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Is there a way to limit the rows returned at the Oracle datasource level in a Tomcat application?

It seems maxRows is only available if you set it on the datasource in the Java code. Putting maxRows="2" on the datasource doesn't apply.

Is there any other way limit the rows returned? Without a code change?

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6 Answers 6

up vote 3 down vote accepted

It isn't something that is available at the configuration level. You may want to double check that it does what you want it to do anyway: see the javadoc for setMaxRows. With Oracle it is still going to fetch every row back for the query and then just drop the ones outside the range. You would really need to use rownum to make it work well with Oracle and you can't do that either in the configuration.

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The question is why do you want to limit the number of rows returned. There could be many reasons to do this. The first would be to just limit the data returned by the database. In my opinion this makes no sense in most cases as if I would like to get certain data only then I would use a different statement or add a filter condition or something. E.g. if you use rownum of Oracle you don't exactly know which data is in the rows you get and which data is not included as you just tell the database that you want row x to y.
The second approach is to limit memory usage and increase performance so that the ResultSet you get from the JDBC driver will not include all data. You can limit the number of rows hold by the ResultSet using Statement.setFetchSize(). If you move the cursor in the ResultSet beyond the number of rows fetched the JDBC driver will fetch the missing data from the database. (In case of Oracle the database will store the data in a ref cursor which is directly accessed by the JDBC driver).

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If you know you will be dealing with only one table, then define a view with rownum in the where statement to limit the number of rows. In this way, the number of rows is controlled at the DB and does not need to be specified as part of any query from a client application. If you want to change the number of rows returned, then redefine the view prior to executing query.

A more dynamic method would be to develop a procedure and pass in a number of rows, and have the procedure return a ref_cursor to your client. This would have the advantage of avoiding hard parsing on the DB, and increase performance.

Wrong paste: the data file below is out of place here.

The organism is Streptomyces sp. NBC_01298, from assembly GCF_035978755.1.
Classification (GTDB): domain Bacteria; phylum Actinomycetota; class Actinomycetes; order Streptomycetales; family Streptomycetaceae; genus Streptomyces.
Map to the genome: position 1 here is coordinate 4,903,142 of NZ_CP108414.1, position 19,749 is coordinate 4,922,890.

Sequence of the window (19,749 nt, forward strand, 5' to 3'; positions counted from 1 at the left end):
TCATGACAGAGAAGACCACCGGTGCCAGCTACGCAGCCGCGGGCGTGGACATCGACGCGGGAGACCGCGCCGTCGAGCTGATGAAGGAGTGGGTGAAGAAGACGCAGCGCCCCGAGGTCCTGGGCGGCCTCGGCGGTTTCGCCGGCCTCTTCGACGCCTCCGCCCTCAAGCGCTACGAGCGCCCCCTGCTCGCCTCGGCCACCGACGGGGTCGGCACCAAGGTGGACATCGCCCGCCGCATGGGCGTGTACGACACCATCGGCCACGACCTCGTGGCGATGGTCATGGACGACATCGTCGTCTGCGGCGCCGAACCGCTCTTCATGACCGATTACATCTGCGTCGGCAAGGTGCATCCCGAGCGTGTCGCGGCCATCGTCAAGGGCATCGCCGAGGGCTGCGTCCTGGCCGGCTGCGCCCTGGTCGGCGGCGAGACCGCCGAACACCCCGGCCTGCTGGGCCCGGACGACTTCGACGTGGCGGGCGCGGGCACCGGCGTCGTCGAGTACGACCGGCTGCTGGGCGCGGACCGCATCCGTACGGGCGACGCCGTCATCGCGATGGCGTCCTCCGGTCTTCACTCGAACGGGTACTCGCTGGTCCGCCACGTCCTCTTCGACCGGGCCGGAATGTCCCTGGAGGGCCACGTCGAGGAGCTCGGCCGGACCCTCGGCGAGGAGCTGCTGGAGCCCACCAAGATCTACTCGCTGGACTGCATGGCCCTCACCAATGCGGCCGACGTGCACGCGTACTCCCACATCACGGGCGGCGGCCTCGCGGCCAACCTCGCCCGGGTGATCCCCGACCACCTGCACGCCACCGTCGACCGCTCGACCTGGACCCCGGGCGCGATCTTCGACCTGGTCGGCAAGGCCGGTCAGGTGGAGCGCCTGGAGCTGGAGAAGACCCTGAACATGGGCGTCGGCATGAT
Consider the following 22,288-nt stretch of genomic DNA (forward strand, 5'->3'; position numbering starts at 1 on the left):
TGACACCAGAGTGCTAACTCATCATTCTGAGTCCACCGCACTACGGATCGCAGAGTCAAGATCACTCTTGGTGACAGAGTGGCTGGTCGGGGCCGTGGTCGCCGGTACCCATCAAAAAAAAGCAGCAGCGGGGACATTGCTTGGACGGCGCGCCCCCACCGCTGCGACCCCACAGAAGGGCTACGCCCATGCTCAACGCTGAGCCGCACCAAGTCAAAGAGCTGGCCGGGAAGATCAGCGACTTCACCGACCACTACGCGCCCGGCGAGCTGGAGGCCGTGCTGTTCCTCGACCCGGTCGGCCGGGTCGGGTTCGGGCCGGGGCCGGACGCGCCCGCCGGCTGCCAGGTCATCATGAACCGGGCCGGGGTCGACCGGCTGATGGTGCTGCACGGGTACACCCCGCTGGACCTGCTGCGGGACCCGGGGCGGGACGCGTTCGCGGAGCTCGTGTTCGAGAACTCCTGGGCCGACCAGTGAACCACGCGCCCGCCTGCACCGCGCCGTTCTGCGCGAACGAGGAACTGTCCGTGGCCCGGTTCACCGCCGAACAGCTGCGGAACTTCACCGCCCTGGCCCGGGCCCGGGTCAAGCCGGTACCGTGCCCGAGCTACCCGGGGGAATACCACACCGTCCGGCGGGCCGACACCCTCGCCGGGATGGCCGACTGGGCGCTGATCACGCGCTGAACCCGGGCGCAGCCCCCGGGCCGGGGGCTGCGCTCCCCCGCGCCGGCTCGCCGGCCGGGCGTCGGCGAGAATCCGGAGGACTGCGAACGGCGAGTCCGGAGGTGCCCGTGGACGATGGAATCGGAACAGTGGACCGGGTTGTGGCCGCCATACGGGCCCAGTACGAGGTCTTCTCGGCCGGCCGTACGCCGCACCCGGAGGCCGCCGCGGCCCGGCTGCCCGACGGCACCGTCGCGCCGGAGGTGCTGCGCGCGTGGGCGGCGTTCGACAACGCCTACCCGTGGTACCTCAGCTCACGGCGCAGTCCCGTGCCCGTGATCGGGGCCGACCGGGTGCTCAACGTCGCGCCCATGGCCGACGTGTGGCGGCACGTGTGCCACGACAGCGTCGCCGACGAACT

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Ok, a code change it'll have to be then.

The scenario is limiting an adhoc reporting tool so that the end user doesnt pull back too many records and generate a report which is unusable.

We already use oracle cost based resource management.

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Take a look at this page with a description of limiting how much is sucked into the Java App at a time. As another post points out, the DB will still pull all of the data, this is more for controlling network use, and memory on the Java side.

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*Beware: the code below is provided as pure example. It has not been tested * It thus may harm yourself or your computer or even punch you in the face.

If you want to avoid modifying your SQL queries but still want to have clean code (which means that your code stay maintainable), you may design the solution using wrappers. That is, by using a small set of classes wrapping existing ones, you may achieve what you want seamlessly for the rest of the application which will still think it is working with real DataSource, Connection and Statement.

1 - implement a StatementWrapper or PreparedStatementWrapper class, depending what your application already uses. Those classes are wrappers around normal Statement or PreparedStatement instances. They are implemented simply as using the inner statement as a delegate which does all the work, except when this is a QUERY statement (Statement.executeQuery() method). Only in that precise situation, the wrapper surrounds the query by the two following strings : "SELECT * FROM (" and ") WHERE ROWNUM < "+maxRowLimit. For basic code wrapper code, see how it looks for the DataSourceWrapper below.

2 - write one more wrapper : ConnectionWrapper which wraps a Connection which returns StatementWrapper in createStatement() and PreparedStatementWrapper in prepareStatement(). Those are the previously coded classes taking ConnectionWrapper's delegateConnection.createStatement()/prepareStatement() as construction arguments.

3 - repeat the step with a DataSourceWrapper. Here is a simple code example.

public class DataSourceWrapper implements DataSource
{
    private DataSource mDelegate;

    public DataSourceWrapper( DataSource delegate )
    {
        if( delegate == null ) { throw new NullPointerException( "Delegate cannot be null" );
        mDelegate = delegate;
    }

    public Connection getConnection(String username, String password)
    {
        return new ConnectionWrapper( mDelegate.getConnection( username, password ) );
    }

    public Connection getConnection()
    {
        ... <same as getConnection(String, String)> ...
    }
}

4 - Finally, use that DataSourceWrapper as your application's DataSource. If you're using JNDI (NamingContext), this change should be trivial.

Coding all this is quick and very straightforward, especially if you're using smart IDE like Eclipse or IntelliJ which will implement the delegating methods automagically.

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